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2 . 25 . 11


Ole Miss Athletes Give Back to Local Schools BY ELAN LLOYD The Daily Mississippian

Ole Miss athletes have found a way to give back to the community by spending a day at local elementary schools. The student-athletes have visited the school, read to the students and interacted with them in the classrooms through various activities. Reading With the Rebels is an event held each semester and is run by the Ole Miss Athletics Department through the Rebel Ready program, which focuses the athletes on their careers and personal development, as well as on community outreach. Steven Cox works in the athletics department focusing on student-athlete development. He also works directly with the Reading With the Rebels events. Cox said he’s very proud of the turn-out each semester and how eager the athletes are to be able to participate. “The athletes go into the

classrooms and get a chance to really interact with the students,” he said. “They don’t just read to them; they participate in games and activities, and they talk to them about the importance of academics and school throughout the rest of their lives.” Cox said the teachers and staff at all the schools have been supportive and always look forward to having the athletes back. The students who participate are typically between kindergarten and third grade. Cox said the students really seem to look up to the athletes when they come in. “Even when they don’t really know who exactly who you are or what sport you play, they look up to you because you are a college athlete,” said Morgan Springer, junior volleyball libero, who has participated in the program for the past three years. “It’s great to be able to serve as a role model to these kids, and a great opportunity to

give back to the community.” Any student-athlete can get involved, and the events are not required. Cox said students whose sports are not in season are more likely to attend the events, and each event has between 50 and 80 athletes participate during the three days they hold the event. Junior wide receiver Melvin Harris said this year was his second time to participate, and he looks forward to being able to do it again. “When I was young, we had players come into my school and do something similar to the Reading With the Rebels program, and it had a huge impact on me and really inspired me,” he said. “I like being able to do the same thing now.” This semester’s event was held this week at Bramlett Elementary School, Lafayette Lower Elementary School and Regents School of Oxford, with about 45 student-athletes participating.

Ole Miss volleyball player Morgan Springer reads to children at a local elementary school.

weapons can be kept in vehicles. Camille Lesseig, a junior history and Spanish major, believes that the current laws should remain the same. “I think the current laws are fair,” Lesseig said. “I don’t have a problem with someone keeping a gun in their car, if they’re licensed to carry a gun that’s fine, they can have that gun. “But I really don’t understand the rationale of carrying one on a school campus, the risk of someone carrying a gun far outweighs any kind of benefit you could have. There’s no legal use for a gun on campus, you can’t hunt, the self-defense issue is really kind of muted by the fact that we have a police force on campus, and ideally they would take care of any issues that you could come across.” The problem does not just lie with students. In February of 2010, Amy Bishop opened fire during a Biological Sciences Department faculty meeting, killing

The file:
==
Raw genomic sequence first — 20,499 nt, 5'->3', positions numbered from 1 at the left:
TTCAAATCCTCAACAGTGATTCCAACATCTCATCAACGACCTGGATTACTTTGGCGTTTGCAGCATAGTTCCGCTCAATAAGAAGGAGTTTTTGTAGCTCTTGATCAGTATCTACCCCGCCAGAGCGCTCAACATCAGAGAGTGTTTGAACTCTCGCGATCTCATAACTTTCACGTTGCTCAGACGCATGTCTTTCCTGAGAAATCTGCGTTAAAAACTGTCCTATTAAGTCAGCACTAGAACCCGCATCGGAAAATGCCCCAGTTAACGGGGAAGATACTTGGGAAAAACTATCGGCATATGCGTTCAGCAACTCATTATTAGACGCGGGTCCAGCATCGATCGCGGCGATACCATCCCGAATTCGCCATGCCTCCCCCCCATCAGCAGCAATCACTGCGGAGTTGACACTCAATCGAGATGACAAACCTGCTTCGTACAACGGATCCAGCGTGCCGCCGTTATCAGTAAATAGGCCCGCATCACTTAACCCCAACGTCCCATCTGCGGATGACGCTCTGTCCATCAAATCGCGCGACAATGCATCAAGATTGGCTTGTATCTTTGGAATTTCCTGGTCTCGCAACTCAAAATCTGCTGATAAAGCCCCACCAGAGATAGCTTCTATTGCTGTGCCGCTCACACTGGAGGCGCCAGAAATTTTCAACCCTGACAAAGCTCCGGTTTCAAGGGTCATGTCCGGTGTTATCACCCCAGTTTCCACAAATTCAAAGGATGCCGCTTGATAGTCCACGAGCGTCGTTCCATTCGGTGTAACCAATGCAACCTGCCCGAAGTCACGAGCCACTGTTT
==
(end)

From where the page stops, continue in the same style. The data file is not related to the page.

three while injuring three others at the University of Alabama in Huntsville. The number of gun related incidents on college campuses continues to rise according to Since 2007, there have been 25 major incidents involving guns on college campuses in which someone was either seriously injured or killed. Those 25 incidents, which include the shootings at Virginia Tech and UAH, have resulted in 64 deaths and 52 injuries. William Shughart, F.A.P. Barnard distinguished professor of economics, believes that if guns were legalized on campus, there would be less chance of something like Virginia Tech, or UAH, happening. “There is a substantial body of evidence from economic research that shows that violent crimes, murder, rape and robbery, rates are lower in states that allow people to carry concealed weapons on their person.” Shughart said. “The basic explanation is if you’re a criminal and you don’t know whether your victim is armed or not and could blow you away if he wants to, then you are less likely to commit the

crime. Where the real significant reduction comes is rape, if women can carry guns in their handbag, and a criminal knows that there is a possibility that if they try to assault a woman there is a chance they’ll pull a gun on them, that deters crime. “Criminals know that a school is a gun free zone, and that makes it an inviting target. We’ve been fortunate that it hasn’t been much of a problem in this state, but there have been lots of other events on campuses, where a graduate student has been mad at his dissertation advisor and comes in and blows him away, or confronts a faculty or staff member and to be knowingly unarmed makes you vulnerable.” Junior biology major Hunter Morris can understand why we would want to allow guns on campus but also sees the risk as well. “On the one side, you have the benefit of having guns on campus, because our students have the opportunity to protect themselves in situation like what happened at Virginia Tech.” Morris said. “Anybody who is going to want to come have some shootout and massacre is going to do it. If they really want